Organization is crucial for your child to have a stable routine. Long before conceiving the child, you have likely established rules and put some arrangements in place. When the time comes, avoid leaving your partner and child hanging as much as possible. This could involve custody rotations, visitation hours, family outings, or attending school events. If you need to pick up your child at a certain time and day, make sure to arrive on time to avoid disappointing them.

A piece of advice regarding arrangements: Sunday evenings may not be the best day to change residences. Choose another day, as Sunday evenings are associated with the end of the weekend and the beginning of the workweek, which can be traumatic for your child.

7 – Find a Compromise

Life is full of unexpected events, and parenting is not necessarily easy. Therefore, you must be accommodating to give your child the best. It is essential to put compromise at the top of the list of things to accept when deciding to choose co-parenting. It is never easy to accept principles that differ from your own, but when you have children in co-parenting, you must learn to compromise.

However, making compromises does not mean playing the role of the “nice” parent. Co-parenting can even encourage competition between the two parents. So, there is no need to compromise just to play the “nice” parent in front of your child. Sometimes, it is essential to remain firm on certain matters.

8 – Respect Each Other’s Parenting Principles

You and your partner have had different upbringings. Naturally, you will have different principles concerning your child’s upbringing. If you have decided to have a child with someone else, be prepared for them to impose their views on what they believe is best for the child.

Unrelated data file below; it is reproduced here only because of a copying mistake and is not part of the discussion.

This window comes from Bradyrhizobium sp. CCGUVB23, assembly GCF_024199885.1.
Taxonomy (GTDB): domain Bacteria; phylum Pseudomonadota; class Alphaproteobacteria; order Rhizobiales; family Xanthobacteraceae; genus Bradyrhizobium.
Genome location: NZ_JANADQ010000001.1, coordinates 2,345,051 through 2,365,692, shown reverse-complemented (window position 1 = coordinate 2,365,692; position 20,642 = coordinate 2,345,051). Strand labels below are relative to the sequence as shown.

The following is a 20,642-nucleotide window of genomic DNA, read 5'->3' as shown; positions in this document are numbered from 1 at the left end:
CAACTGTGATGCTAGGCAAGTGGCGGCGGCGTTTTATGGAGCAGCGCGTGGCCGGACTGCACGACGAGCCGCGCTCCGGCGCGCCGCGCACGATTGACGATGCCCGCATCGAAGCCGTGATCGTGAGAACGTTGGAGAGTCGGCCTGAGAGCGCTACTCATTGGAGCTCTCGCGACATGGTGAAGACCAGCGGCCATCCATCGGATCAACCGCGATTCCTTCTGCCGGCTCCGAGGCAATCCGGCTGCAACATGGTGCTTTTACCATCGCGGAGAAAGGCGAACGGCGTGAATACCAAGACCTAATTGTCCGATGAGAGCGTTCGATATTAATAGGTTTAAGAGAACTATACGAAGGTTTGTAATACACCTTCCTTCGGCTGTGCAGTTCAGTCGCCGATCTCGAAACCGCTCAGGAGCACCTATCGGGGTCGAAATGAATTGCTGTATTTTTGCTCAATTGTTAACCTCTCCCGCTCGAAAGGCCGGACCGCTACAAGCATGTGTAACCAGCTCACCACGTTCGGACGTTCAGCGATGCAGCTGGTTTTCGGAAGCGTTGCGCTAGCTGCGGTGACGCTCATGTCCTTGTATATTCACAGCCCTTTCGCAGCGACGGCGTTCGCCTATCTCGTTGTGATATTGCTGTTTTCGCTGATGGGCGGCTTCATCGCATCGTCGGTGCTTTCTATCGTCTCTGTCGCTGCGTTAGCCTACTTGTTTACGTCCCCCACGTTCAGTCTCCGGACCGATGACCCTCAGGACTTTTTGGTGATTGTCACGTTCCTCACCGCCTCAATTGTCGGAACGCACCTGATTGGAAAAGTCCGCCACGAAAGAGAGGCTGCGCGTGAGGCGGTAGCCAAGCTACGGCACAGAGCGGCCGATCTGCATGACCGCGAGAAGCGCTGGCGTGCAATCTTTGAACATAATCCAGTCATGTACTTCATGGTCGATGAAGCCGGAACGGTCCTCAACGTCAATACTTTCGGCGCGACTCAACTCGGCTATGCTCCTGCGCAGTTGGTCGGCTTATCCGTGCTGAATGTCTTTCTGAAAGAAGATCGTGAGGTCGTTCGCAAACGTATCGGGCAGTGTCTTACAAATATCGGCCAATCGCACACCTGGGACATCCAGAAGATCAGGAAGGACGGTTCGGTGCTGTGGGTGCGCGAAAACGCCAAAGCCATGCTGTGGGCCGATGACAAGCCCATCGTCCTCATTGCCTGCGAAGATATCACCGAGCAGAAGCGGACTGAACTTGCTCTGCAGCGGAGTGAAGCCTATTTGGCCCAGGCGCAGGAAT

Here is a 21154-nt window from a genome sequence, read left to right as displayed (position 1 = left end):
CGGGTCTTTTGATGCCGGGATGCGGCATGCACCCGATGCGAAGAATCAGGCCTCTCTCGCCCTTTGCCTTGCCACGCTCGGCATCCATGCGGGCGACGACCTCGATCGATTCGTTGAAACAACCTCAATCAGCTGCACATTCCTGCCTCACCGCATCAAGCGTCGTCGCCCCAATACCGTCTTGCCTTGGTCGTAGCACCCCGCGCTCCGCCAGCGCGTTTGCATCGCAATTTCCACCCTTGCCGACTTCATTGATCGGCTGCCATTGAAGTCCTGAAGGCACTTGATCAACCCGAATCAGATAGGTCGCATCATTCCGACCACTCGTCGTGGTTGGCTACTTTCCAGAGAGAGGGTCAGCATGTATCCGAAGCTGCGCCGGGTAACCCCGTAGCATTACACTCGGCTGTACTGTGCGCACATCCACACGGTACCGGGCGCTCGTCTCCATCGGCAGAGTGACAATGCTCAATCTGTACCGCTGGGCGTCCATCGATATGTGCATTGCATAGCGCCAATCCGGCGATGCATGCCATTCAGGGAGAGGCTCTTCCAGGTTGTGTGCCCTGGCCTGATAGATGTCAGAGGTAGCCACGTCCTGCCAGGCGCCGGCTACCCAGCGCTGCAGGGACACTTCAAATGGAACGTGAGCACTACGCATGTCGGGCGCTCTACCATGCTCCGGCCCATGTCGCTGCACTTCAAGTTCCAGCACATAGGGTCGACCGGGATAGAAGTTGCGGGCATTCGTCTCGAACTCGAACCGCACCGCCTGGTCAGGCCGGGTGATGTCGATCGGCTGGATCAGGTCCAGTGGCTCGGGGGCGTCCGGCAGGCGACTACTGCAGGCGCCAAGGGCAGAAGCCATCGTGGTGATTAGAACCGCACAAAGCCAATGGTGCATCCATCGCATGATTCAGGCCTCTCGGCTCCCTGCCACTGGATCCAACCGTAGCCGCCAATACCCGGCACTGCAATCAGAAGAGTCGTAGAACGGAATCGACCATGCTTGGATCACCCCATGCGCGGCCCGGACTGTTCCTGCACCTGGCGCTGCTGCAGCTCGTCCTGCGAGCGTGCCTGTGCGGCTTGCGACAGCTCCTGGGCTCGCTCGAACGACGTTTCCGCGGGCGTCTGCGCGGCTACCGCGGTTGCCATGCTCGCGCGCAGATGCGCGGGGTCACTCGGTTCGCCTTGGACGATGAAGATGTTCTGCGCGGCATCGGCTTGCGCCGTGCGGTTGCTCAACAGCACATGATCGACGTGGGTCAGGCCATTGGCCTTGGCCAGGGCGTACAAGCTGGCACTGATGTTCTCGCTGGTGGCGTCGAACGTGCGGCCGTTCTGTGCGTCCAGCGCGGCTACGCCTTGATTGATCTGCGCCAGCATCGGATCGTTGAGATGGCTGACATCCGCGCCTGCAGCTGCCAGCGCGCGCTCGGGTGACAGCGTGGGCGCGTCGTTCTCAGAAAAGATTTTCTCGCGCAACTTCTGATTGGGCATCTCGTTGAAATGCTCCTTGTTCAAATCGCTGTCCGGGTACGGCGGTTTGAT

As with compromise, you must also respect their parenting principles. This not only maintains each parent’s authority but also prevents the child from getting easily lost.

9 – Listen to Your Child

This phase is necessary as your child grows older. You still have parental authority, but it is also essential to listen to them when they can express themselves. Children may have opinions on certain decisions you are going to make, and you should involve them when possible. This could include choosing vacation destinations, clothing choices, or household rules. As they grow up, your child may have their own ideas about parenting. Even if you do not adopt their ideas, it is important to make them feel heard.

Additionally, this method can also teach them to listen to others. It is learned from the actions you take every day, not from moralizing speeches.

10 – Avoid Displaying Disagreements in Front of the Child

Just like in a home with married parents, co-parenting is not exempt from disagreements and arguments. And just like in traditional parenting, parents should not argue in front of their child. Indeed, your child is not an arbitrator between you and your co-parent. Frequent disputes can even incite violence in the child.

However, if you happen to get upset with the other parent in front of your child, try to explain the reason and, most importantly, reinforce that they are not the cause of the disagreement. You should apologize to calm them. Moreover, if you manage to respect the previous nine commandments, respecting this last one will not be an issue for you.

And if you have not yet found the right person to have a child with, turn to Coparentalys; they might help you find someone with the same principles as you.